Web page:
WASHINGTON — Oil and gas companies had a rough week in Washington.

The U.S. Interior Department increased the fines it imposes for drilling violations in the Gulf of Mexico. Then President Barack Obama once again called for a cumulative $45 billion in tax breaks to oil companies to be removed.

“It’s another attack on our industry,” said Chris John, president of the Louisiana Mid-Continent Oil and Gas Association, and a former congressman. “It continues to prove that this administration doesn’t understand the value of the oil and gas industry.”

On Wednesday, the Interior Department announced that the maximum civil penalty rate for violations of the Outer Continental Shelf Lands Act will increase from $35,000 to $40,000 per day.

Violations of the Oil Pollution Act will rise from $25,000 to $30,000 per day. Interior officials said the increases coincide with the adjustment of inflation. Obama has asked that Congress pass legislation to further raise the penalty rates over and above inflation.

“Our civil fine authority is inadequate,” said Michael Bromwich, director of the department’s Bureau of Ocean Energy Management Regulation and Enforcement, in a statement.

“The inadequacy of our civil authority hampers our ability to effectively regulate offshore activities and renders such fines as a trivial nuisance rather than an effective deterrent,” Bromwich said.

The agency can impose the penalties when an operator fails to correct a violation or commits an infraction that constitutes a threat of “serious, irreparable or immediate harm or damage to life, property, any mineral deposit or the marine, coastal or human environment.”

U.S. Sen. David Vitter, R-Louisiana, used the violation penalty increase to once again criticize the Obama administration on what he and other delegation members have called the slowness of the department issuing permits.

“I wouldn’t mind some increases if the regulations themselves were reasonable and clear and if permits were issued in a timely way,” Vitter said in a statement. “But Interior isn’t close to achieving those important goals. Maybe Obama and (Interior Secretary Ken) Salazar should be fined for destroying good Louisiana jobs.”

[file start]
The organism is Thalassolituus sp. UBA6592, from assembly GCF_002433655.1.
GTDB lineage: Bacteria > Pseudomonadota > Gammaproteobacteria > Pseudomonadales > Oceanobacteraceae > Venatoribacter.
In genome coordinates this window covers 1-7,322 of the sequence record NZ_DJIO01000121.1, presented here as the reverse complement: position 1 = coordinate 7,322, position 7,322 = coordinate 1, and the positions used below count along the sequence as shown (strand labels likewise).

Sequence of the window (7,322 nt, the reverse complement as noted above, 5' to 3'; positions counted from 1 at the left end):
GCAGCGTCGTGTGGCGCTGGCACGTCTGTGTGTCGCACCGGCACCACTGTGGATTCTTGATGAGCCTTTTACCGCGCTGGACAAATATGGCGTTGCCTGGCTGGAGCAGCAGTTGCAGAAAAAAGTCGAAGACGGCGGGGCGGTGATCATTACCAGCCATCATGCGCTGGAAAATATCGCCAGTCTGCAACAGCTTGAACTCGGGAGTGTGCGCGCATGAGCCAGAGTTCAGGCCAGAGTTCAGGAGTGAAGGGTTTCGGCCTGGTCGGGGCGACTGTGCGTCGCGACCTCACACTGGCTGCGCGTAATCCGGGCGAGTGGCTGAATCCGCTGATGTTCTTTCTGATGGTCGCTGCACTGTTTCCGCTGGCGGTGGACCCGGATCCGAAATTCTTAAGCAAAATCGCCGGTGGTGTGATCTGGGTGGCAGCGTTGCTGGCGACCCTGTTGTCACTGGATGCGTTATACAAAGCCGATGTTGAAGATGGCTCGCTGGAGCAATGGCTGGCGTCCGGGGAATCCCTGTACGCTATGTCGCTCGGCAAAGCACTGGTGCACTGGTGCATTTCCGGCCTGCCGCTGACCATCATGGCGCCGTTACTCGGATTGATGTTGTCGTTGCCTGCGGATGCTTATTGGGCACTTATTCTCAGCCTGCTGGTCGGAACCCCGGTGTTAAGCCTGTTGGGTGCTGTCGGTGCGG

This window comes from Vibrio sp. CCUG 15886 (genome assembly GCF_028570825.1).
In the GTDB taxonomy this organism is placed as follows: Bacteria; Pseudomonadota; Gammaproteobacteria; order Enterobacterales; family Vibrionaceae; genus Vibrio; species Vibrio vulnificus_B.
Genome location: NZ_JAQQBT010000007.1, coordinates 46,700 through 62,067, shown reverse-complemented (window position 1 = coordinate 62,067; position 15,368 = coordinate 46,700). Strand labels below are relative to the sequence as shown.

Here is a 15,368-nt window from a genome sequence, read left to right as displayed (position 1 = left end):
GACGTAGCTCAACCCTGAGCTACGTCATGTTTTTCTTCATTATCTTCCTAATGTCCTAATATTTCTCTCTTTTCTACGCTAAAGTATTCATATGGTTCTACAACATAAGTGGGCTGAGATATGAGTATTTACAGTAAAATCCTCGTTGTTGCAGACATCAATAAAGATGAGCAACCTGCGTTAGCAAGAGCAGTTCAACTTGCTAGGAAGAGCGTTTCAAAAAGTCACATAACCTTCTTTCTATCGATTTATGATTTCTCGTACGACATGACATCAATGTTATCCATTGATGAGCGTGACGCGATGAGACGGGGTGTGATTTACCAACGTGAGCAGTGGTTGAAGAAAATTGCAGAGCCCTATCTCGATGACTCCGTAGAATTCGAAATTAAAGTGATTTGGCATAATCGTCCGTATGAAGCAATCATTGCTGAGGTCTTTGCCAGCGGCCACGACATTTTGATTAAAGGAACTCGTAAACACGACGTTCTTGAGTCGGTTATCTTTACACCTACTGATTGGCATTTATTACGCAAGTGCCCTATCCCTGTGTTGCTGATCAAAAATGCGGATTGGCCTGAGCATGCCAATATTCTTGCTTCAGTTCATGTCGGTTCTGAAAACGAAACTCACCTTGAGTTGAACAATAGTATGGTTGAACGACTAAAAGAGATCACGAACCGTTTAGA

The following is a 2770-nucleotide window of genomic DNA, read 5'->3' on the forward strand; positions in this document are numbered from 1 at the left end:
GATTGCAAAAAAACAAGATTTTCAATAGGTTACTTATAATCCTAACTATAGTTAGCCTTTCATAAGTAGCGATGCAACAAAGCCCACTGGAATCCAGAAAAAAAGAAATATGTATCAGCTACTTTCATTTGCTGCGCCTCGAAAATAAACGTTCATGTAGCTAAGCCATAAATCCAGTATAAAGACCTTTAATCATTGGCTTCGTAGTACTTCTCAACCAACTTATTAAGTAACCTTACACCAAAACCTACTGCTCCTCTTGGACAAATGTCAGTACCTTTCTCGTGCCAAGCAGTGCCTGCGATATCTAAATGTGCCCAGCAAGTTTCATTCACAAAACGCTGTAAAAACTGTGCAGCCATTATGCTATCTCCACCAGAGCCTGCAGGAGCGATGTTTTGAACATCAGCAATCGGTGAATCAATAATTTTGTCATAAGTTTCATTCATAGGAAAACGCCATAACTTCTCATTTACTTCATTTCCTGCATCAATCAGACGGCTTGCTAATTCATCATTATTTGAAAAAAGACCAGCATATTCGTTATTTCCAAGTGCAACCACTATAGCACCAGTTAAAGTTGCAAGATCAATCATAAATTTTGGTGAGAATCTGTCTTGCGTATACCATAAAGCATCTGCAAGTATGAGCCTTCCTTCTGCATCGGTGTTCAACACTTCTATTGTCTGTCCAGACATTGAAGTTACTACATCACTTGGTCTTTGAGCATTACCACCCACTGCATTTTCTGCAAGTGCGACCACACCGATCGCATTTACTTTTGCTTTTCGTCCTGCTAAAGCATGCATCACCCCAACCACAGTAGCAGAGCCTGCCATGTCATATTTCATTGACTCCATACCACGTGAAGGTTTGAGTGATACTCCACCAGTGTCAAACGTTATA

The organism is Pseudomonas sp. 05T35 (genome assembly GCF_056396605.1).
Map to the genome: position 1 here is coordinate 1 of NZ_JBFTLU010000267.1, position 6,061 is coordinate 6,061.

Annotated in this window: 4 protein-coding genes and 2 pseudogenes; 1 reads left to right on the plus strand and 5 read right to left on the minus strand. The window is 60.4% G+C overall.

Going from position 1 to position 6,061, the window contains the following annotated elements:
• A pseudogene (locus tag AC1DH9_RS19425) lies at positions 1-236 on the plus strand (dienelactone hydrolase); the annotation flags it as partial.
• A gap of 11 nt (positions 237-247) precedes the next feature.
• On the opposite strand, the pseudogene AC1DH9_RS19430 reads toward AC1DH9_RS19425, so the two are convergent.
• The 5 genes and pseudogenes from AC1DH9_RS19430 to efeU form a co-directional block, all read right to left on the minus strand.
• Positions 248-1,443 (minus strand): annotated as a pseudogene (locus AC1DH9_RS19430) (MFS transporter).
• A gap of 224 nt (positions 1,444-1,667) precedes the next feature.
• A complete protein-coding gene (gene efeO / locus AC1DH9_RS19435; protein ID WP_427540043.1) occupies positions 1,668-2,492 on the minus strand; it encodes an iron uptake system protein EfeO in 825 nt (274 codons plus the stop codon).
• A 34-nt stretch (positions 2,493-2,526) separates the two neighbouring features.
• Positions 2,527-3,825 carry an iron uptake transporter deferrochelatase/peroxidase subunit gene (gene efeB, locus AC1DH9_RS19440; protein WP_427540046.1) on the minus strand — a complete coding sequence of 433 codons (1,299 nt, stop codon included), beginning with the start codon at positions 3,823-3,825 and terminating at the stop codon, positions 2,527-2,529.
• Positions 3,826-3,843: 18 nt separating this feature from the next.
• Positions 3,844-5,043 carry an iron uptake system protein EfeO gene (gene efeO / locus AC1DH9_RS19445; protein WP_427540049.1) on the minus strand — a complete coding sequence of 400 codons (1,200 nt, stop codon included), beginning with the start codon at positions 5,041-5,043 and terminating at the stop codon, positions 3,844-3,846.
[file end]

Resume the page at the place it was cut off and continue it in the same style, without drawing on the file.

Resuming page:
Senators took to the floor earlier in the week to once again criticize the oil and gas industry for tax breaks they said result in billions of dollars not making it into the federal treasury.

U.S. Sen. Bill Nelson, D-Florida, highlighted one break that reduces the tax payments of companies who set up their headquarters in foreign countries. One company, Nelson said, saved $1.9 billion in taxes from 2002 to 2009 by operating offshore.

Transocean, a company implicated in the BP Deepwater Horizon oil rig explosion last year that killed 11 men and resulted in a three-month discharge of oil into the Gulf, has been able to cut its taxes in half by moving its headquarters to a foreign country, Nelson said.

Five other oil companies moved their operations to the Caribbean in order to avoid paying U.S. income tax, Nelson said.

“These corporate tax loopholes for oil companies should be part of any deficit reduction package,” Nelson said. “Oil and gas companies are experts at figuring out the narrow tax break and it benefits their interest and it does so particularly with regard to offshore drillers.”

U.S. Sen. Mary Landrieu, D-Louisiana, is a fervent supporter in Congress for the oil and gas industry. Yet Landrieu said she has a concern about Transocean and other companies moving offshore.

“Everybody should pay their fair share,” Landrieu said.

Landrieu expressed anger, however, over Obama targeting the oil industry as part of any revenue enhancers. Like the rest of the delegation, Landrieu has criticized the administration for its five-month moratorium after the Deepwater Horizon accident and what they call the subsequent “permitorium” of slowly issuing permits.

Landrieu said Obama “has done enough damage” to the industry.

Vitter would support getting rid of the special tax rates if it is used to lower overall tax rates, including the corporate tax rate that he said is the second-highest in the world.